The end result is that if the politicians, administrators and lawyers who helped support money laundering get a free pass, the outcome of the inquiry will no doubt be diluted.
It appears that illegal money is not the only thing getting laundered in B.C.: those who helped cause the problem are all going to come out clean as as a whistle.
More resources needed, and less aggression
I have just spent 12 days at Victoria General Hospital.
Health-care workers are under incredible stress and strain due to COVID. The solution to that is a political one.
I firmly believe that Dr. Bonnie Henry and Health Minister Adrian Dix have done their absolute best; these are unparalleled times. But we need more resources to prevent a breakdown, now.
Our health-care system has always been a source of pride to us all. But these front-liners can’t go on like this.
And one other thing: I saw so many instances of patients exhibiting aggression and rudeness towards their care givers.
Shameful. Who do you think you are — and who do you think you’re talking to?
And folks who made these workers run a gauntlet of intimidation by choosing hospitals as their locale? Shame on you.
Please, Minister Dix, catch up on surgeries
Health Minister Adrian Dix was quoted as saying that Vancouver Island has taken the most COVID patients from Northern Health.
I hope the province will be concentrating on the Island in the near future, adding extra money to catch up on the postponed surgeries here.
I think we should be commended for obeying the rules and therefore suffering more cancelled surgeries than other regions of the province.
I also feel for all the patients that have had their surgeries delayed; there is nothing worse than having to wait longer in pain for a necessary surgery or procedure because other people feel their rights are more important.
We need to plan for a future on this planet
A recent letter quoted Prince William as having said: “Great minds should focus on saving Earth, not space travel.” This is totally incorrect.
Prince William is right and here is his quote in full: “The idea the space race is on at the moment, we’ve seen everyone trying to get space tourism going — it’s the idea that we need some of the world’s greatest brains and minds fixed on trying to repair this planet, not trying to find the next place to go and live.”
As we have polluted and ruined our planet, it is not what we need now to pursue living elsewhere in space. Are we to expect the delivery of the morning milk on a passing comet as we sit in a pod on Mars or the moon?
Sunken boat cleanup is good; what about costs?
Re: “Eight sunken boats hauled out of Oak Bay,” Oct. 19.
This is a good-news story that deserves credit to the B.C. government for funding the salvage effort and the Songhees First Nation for organizing it. But it does make me wonder why it was necessary and who the owners were of the salvaged boats.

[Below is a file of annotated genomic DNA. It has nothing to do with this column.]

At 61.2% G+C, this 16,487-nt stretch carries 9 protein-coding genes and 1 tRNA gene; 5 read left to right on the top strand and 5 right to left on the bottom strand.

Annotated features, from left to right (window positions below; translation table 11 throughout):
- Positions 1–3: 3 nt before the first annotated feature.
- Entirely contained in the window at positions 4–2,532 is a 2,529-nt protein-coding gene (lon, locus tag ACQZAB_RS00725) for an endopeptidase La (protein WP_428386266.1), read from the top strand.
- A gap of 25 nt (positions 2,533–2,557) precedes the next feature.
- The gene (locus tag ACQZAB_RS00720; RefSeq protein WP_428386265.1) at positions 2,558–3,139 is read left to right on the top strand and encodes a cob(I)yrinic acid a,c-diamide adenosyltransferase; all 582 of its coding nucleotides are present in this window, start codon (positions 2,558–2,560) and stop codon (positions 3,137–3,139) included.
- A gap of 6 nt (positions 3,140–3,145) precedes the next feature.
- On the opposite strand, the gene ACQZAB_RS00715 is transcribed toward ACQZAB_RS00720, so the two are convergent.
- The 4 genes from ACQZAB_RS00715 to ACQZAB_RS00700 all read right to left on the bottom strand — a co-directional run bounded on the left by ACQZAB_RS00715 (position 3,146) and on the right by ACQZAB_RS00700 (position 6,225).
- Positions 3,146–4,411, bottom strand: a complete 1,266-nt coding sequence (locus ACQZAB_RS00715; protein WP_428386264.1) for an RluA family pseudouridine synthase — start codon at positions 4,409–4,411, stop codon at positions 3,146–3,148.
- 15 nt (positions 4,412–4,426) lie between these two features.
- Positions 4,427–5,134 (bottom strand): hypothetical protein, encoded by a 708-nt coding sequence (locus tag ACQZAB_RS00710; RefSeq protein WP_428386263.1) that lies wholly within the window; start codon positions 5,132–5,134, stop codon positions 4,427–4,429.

Surely the owners of the 45- and 50-foot sailboats carried insurance. Did they make claims when they sank?
If so, maybe that money should be used to compensate the B.C. government for its salvage costs. Transport Canada maintains both an owner registry for larger and commercial vessels and licenses smaller pleasure vessels. The owners should be identifiable.
Were these boats wrecked by exceptional winds, a navigation error, or was it simply negligence by the owners?
There are many neglected boats in just about every sheltered bay on the B.C. coast. Under the Wrecked, Abandoned and Hazardous Vessels Act, the Government of Canada has the power to take preventative action before they sink. We need to see some action from Transport Canada.
Lots to think about as the B.C. government pays $2 million to salvage 100 boats.
Knowledge Network is a provincial treasure
Re: “Quality helps Knowledge to ascend TV network ratings,” Oct. 20.
I was delighted to read Kirk LaPointe’s column giving credit to our invaluable Knowledge Network and its far-sighted CEO Rudy Buttignol.
Knowledge Network is truly a provincial treasure and it is quite impressive what Rudy and his team are able to present on a daily basis to its audience of the young, the old and everyone in between. My heartfelt congratulations to Rudy and his team.
SEND US YOUR LETTERS
• Email letters to: firstname.lastname@example.org
• Mail: Letters to the editor, Times Colonist, 201-655 Tyee Rd., Victoria, B.C. V9A 6X5
• Submissions should be no more than 250 words; subject to editing for length and clarity. Provide your contact information; it will not be published. Avoid sending your letter as an email attachment.